The fourth chapter of B3D introduces objects called simplexes, which flow from a point, to a line, to a triangle, to a triangular pyramid, to 4-D and so on. The book has now discussed hypercubes, 4-spheres/4-balls, and simplexes. What are some other figures that the book has yet to discuss? Can you predict the shapes of these figures in four space?
Page 78 and 79 deal with dimensional data sets. When I was reading this section, I remembered a similar discussion of dimension and data that I read about in Biology(from Biology: Discovering Life by Levine and Miller pp. 101-103). When talking about ecological communities, the aspects of niches were referred to be "multidimensional." In fact, some of the fundamental aspects of niches were graphed on a three dimensional graph.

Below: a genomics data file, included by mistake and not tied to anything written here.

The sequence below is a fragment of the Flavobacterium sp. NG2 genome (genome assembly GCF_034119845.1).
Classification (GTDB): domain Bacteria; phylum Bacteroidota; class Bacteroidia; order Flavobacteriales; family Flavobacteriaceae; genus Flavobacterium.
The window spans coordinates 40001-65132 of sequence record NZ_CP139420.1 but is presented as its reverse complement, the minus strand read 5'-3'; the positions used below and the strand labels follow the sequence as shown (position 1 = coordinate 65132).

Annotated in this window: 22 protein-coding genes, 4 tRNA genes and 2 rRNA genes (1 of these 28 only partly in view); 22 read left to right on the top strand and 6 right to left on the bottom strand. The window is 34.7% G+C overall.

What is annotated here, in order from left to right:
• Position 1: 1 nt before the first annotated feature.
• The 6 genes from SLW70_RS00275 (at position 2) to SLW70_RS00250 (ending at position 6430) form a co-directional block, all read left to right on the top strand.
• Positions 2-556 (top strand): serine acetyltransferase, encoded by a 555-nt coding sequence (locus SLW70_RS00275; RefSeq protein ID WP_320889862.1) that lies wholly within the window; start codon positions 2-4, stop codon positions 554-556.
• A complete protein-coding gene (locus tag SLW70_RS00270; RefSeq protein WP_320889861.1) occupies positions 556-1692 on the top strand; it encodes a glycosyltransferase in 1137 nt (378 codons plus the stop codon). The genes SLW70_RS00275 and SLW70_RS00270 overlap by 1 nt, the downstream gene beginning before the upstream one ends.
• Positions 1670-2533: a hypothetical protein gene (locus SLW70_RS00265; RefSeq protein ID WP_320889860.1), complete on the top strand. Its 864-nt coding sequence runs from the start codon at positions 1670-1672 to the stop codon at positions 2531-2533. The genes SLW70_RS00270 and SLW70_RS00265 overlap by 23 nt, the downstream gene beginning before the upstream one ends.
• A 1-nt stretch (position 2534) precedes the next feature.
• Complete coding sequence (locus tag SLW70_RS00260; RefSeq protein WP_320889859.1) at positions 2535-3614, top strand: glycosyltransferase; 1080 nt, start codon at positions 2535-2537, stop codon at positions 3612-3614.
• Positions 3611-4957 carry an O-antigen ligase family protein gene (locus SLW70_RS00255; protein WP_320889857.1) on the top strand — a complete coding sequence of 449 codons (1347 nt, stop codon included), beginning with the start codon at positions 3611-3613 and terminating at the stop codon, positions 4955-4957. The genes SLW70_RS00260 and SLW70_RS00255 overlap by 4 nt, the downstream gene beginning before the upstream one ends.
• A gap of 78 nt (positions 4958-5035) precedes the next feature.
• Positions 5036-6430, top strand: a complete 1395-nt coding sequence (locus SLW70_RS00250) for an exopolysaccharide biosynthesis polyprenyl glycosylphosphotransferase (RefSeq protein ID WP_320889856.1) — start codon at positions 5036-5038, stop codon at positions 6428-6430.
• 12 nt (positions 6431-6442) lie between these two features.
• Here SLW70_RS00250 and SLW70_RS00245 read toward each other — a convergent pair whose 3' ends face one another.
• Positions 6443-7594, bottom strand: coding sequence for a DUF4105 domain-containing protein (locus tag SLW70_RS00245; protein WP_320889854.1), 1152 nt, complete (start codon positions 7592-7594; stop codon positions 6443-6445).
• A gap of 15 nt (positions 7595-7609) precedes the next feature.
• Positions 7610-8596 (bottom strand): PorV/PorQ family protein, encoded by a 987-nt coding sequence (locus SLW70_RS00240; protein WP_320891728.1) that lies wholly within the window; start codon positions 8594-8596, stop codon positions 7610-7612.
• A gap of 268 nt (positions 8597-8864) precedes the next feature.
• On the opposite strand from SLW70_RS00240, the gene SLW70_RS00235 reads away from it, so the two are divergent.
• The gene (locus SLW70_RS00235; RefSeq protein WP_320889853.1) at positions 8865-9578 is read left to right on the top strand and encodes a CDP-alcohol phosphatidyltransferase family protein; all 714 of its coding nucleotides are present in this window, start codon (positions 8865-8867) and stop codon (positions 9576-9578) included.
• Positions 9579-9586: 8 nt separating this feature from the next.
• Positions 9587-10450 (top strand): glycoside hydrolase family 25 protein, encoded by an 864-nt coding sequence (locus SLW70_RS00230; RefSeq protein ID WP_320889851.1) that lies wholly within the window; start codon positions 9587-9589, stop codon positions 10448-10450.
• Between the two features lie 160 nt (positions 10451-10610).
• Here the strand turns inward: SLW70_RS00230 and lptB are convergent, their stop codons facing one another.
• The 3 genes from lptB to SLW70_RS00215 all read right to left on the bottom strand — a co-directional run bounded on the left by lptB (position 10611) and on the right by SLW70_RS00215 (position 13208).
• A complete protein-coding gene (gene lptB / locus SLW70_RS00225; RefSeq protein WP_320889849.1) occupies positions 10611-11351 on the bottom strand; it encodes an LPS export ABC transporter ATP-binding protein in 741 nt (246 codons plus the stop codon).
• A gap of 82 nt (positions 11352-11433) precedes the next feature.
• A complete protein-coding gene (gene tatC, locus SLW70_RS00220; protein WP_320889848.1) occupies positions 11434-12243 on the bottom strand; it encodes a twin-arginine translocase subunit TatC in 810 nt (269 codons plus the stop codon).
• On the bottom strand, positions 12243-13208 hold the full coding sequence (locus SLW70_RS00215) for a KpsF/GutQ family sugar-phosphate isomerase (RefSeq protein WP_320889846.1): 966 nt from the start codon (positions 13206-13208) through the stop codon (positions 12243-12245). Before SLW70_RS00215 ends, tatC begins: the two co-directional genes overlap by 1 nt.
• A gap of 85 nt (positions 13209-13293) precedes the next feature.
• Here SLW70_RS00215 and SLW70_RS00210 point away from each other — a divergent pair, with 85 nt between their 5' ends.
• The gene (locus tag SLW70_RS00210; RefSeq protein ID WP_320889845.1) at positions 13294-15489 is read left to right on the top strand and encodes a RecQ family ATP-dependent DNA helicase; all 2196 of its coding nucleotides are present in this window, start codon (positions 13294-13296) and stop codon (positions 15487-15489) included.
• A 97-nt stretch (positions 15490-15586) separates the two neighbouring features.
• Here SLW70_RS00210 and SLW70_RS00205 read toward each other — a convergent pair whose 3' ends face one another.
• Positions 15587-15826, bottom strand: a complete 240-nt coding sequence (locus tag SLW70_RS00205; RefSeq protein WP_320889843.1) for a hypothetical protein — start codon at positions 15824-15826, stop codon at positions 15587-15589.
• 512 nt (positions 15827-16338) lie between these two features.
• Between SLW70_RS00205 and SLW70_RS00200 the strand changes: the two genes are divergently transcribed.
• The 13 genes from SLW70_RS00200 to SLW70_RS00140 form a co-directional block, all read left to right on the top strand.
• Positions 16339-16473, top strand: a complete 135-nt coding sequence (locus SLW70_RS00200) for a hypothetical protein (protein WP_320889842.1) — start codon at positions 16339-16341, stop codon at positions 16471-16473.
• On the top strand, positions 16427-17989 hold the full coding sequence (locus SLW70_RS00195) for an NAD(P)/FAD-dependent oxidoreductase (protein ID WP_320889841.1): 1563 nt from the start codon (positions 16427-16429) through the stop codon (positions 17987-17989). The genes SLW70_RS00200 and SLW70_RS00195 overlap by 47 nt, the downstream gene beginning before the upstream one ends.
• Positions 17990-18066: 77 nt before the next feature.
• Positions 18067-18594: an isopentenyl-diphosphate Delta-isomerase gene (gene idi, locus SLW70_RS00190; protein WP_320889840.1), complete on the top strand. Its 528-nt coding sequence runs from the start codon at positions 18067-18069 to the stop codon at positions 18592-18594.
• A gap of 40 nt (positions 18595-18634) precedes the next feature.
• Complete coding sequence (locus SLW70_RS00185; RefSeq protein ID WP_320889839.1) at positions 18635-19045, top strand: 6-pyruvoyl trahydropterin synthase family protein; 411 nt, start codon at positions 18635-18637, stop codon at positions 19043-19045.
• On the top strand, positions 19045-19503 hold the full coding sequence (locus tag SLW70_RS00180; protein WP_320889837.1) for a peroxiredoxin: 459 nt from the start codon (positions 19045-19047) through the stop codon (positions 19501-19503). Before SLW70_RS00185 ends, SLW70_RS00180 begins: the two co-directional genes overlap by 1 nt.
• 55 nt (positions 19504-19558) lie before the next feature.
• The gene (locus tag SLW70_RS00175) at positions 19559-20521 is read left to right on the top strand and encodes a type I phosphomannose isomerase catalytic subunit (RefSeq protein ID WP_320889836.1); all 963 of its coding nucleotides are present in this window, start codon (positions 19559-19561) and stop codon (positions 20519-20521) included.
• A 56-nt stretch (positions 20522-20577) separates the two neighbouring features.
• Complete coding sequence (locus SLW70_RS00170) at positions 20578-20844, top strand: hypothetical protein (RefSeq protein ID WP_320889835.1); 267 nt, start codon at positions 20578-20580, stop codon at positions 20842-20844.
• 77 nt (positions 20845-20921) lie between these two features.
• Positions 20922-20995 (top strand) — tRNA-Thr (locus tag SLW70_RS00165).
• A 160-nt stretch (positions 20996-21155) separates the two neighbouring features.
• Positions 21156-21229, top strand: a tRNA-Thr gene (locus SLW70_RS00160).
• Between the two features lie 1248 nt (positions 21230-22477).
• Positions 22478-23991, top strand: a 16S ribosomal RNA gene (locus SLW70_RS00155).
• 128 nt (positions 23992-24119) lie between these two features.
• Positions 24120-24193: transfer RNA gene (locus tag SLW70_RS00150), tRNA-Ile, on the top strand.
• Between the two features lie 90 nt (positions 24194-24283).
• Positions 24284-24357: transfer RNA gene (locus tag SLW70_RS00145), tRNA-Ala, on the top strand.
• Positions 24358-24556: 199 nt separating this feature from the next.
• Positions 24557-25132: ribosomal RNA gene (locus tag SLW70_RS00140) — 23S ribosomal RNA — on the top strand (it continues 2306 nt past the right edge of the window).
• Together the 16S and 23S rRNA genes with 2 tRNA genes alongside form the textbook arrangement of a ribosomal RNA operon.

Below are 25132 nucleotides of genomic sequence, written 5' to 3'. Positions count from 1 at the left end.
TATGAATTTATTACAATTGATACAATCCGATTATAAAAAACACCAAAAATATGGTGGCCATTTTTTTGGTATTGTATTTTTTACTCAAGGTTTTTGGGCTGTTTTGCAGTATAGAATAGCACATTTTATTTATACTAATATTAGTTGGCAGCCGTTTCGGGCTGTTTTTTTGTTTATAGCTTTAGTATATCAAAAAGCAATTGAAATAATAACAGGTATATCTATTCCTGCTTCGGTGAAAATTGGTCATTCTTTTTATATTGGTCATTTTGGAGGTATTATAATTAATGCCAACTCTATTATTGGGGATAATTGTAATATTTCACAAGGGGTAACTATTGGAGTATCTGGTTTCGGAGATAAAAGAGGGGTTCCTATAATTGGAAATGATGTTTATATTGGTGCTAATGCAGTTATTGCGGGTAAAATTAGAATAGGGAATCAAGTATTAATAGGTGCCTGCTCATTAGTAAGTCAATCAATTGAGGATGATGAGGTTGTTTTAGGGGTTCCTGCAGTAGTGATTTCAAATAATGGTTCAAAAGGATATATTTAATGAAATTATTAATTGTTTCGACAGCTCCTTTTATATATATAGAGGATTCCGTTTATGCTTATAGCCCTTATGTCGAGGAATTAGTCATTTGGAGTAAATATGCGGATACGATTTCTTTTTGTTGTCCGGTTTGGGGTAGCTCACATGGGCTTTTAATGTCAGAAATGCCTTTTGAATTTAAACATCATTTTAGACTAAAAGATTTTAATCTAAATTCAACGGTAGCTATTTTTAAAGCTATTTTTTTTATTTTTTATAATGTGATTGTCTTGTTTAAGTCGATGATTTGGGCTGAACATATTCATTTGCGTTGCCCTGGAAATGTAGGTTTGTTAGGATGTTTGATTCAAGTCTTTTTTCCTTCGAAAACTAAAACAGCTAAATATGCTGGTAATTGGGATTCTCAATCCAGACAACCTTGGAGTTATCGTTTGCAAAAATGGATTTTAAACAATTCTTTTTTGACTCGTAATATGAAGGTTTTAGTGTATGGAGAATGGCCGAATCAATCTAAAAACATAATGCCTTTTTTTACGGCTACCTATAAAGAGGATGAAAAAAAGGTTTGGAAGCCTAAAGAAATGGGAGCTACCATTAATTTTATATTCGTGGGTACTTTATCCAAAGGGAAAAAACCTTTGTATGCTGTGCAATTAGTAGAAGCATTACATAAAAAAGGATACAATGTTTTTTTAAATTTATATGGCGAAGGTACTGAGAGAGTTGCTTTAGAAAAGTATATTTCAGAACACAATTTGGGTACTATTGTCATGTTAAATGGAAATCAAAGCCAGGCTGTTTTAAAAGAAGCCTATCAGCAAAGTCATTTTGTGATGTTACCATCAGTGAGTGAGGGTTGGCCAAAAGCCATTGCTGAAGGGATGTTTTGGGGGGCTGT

Another item I found interesting was the relationship and difference
between slicing and projection. However, I had a little bit of
trouble visually picturing a projection of an object. An exercise
to help this would be to draw slices and projections of an object
and compare them. For instance, I believe a cube sliced would
look similar to the pictures on page 43 and 45 of B3D, while
the projection of a cube would look like a square or hexagon,
depending on the orientation by which it is projected.